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Repeated episodes of thrombosis as a potential mechanism of plaque progression in cardiac allograft vasculopathy


Matsuo, Y; Cassar, A; Li, J; Flammer, A J; Choi, B J; Herrmann, J; Gulati, R; Lennon, R J; Kang, S J; Maehara, A; Kitabata, H; Akasaka, T; Lerman, L O; Kushwaha, S S; Lerman, A (2013). Repeated episodes of thrombosis as a potential mechanism of plaque progression in cardiac allograft vasculopathy. European Heart Journal, 34(37):2905-2915.

Abstract

AIMS: The pathogenesis of cardiac allograft vasculopathy (CAV) remains complex and may involve multiple mechanisms. We tested the hypothesis that the multilayer (ML) appearance, an intravascular ultrasound (IVUS) finding suggestive of repetitive thrombosis, is associated with plaque progression in heart transplant (HTx) recipients. METHODS AND RESULTS: Our study population consisted of 132 HTx recipients undergoing at least two grayscale and virtual histology (VH)-IVUS examinations. A retrospective serial analysis was performed between the first (baseline) and the last (follow-up) IVUS data during a median follow-up of 3.0 years. The subjects were divided into two groups based on the presence of the ML appearance on the baseline IVUS. At baseline, subjects with ML appearance (n = 38) had a longer time elapsed since transplant, larger vessel volume, and larger plaque volume than those without (n = 94) (all P < 0.01). Intraluminal thrombi and plaque ruptures were identified only in subjects with ML appearance (P < 0.01 vs. those without). More subjects with ML appearance at baseline developed subsequent ML formation compared with those without [21 (55%) vs. 22 (23%), P < 0.01] during follow-up. There was an increase in plaque volume, necrotic core volume, and dense calcium volume in subjects with ML appearance (all P < 0.01 vs. those without). Multivariable linear regression analysis showed that ML appearance was a potential predictor of plaque progression (regression coefficient 0.28, 95% CI 0.10-0.45, P < 0.01). CONCLUSIONS: The current study demonstrates that a finding of ML appearance, indicative of repeated episodes of mural thrombosis, is not infrequent in asymptomatic HTx recipients and possibly contributes to progression of CAV.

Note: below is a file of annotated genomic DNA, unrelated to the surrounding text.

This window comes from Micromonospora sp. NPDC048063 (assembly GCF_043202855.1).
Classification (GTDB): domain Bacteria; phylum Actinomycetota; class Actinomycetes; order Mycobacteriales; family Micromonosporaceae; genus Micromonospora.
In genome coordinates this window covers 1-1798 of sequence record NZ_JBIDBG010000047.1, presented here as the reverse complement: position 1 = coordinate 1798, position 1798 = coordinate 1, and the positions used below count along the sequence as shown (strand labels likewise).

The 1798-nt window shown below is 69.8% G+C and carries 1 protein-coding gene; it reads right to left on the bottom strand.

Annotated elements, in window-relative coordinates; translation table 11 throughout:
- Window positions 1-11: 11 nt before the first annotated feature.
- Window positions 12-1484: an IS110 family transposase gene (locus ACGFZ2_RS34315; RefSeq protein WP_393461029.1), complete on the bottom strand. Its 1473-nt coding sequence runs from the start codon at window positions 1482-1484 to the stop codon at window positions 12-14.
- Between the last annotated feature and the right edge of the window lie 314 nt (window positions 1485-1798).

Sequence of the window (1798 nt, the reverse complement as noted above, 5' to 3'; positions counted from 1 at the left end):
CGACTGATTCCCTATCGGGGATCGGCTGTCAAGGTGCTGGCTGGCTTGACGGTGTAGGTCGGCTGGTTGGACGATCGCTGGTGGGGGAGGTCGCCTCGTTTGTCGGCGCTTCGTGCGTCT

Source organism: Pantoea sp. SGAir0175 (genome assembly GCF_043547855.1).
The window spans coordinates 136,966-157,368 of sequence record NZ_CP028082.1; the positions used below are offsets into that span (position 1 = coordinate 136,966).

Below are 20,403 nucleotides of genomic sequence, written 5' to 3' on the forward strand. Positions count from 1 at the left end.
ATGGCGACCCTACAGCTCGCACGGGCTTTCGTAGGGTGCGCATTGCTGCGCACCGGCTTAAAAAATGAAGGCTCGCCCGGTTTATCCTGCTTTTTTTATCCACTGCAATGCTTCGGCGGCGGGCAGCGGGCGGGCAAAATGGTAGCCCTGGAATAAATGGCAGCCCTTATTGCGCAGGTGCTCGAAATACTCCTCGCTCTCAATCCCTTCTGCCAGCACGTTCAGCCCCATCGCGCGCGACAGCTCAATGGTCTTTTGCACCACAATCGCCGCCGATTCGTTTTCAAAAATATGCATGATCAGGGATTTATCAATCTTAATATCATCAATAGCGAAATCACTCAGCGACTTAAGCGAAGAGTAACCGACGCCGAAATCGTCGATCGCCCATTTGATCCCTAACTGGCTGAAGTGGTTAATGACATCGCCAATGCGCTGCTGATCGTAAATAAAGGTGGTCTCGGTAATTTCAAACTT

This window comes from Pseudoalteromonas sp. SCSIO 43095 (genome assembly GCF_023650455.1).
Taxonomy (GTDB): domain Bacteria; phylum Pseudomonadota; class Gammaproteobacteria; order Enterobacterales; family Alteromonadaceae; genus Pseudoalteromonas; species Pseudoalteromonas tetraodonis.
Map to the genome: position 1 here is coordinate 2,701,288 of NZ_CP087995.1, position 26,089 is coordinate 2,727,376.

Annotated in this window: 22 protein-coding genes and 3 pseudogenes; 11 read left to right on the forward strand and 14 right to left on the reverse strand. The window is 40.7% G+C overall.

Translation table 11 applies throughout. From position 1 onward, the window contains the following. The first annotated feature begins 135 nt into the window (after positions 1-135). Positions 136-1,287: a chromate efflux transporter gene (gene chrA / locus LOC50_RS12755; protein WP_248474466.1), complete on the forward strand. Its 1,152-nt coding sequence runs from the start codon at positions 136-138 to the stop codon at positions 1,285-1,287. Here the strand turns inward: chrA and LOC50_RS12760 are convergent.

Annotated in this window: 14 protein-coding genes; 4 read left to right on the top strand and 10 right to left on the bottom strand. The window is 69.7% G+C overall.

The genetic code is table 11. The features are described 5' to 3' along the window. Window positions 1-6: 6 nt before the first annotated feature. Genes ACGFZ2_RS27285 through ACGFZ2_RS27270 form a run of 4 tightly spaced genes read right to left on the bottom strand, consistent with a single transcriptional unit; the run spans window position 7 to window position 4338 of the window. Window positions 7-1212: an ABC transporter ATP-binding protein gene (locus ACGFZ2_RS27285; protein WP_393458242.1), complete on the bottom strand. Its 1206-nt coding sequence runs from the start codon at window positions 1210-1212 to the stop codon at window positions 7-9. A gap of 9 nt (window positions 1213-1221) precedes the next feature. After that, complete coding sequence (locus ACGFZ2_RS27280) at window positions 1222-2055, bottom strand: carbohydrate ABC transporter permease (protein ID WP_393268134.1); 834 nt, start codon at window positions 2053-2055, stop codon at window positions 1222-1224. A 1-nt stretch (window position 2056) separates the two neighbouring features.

AIMS: The pathogenesis of cardiac allograft vasculopathy (CAV) remains complex and may involve multiple mechanisms. We tested the hypothesis that the multilayer (ML) appearance, an intravascular ultrasound (IVUS) finding suggestive of repetitive thrombosis, is associated with plaque progression in heart transplant (HTx) recipients. METHODS AND RESULTS: Our study population consisted of 132 HTx recipients undergoing at least two grayscale and virtual histology (VH)-IVUS examinations. A retrospective serial analysis was performed between the first (baseline) and the last (follow-up) IVUS data during a median follow-up of 3.0 years. The subjects were divided into two groups based on the presence of the ML appearance on the baseline IVUS. At baseline, subjects with ML appearance (n = 38) had a longer time elapsed since transplant, larger vessel volume, and larger plaque volume than those without (n = 94) (all P < 0.01). Intraluminal thrombi and plaque ruptures were identified only in subjects with ML appearance (P < 0.01 vs. those without). More subjects with ML appearance at baseline developed subsequent ML formation compared with those without [21 (55%) vs. 22 (23%), P < 0.01] during follow-up. There was an increase in plaque volume, necrotic core volume, and dense calcium volume in subjects with ML appearance (all P < 0.01 vs. those without). Multivariable linear regression analysis showed that ML appearance was a potential predictor of plaque progression (regression coefficient 0.28, 95% CI 0.10-0.45, P < 0.01). CONCLUSIONS: The current study demonstrates that a finding of ML appearance, indicative of repeated episodes of mural thrombosis, is not infrequent in asymptomatic HTx recipients and possibly contributes to progression of CAV.

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8 citations in Web of Science®
5 citations in Scopus®
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Additional indexing

Item Type:Journal Article, refereed, original work
Communities & Collections:04 Faculty of Medicine > University Hospital Zurich > Clinic for Cardiology
Dewey Decimal Classification:610 Medicine & health
Language:English
Date:2013
Deposited On:01 Nov 2013 09:54
Last Modified:05 Apr 2016 17:05
Publisher:Oxford University Press
ISSN:0195-668X
Free access at:Publisher DOI. An embargo period may apply.
Publisher DOI:https://doi.org/10.1093/eurheartj/eht209
PubMed ID:23782648

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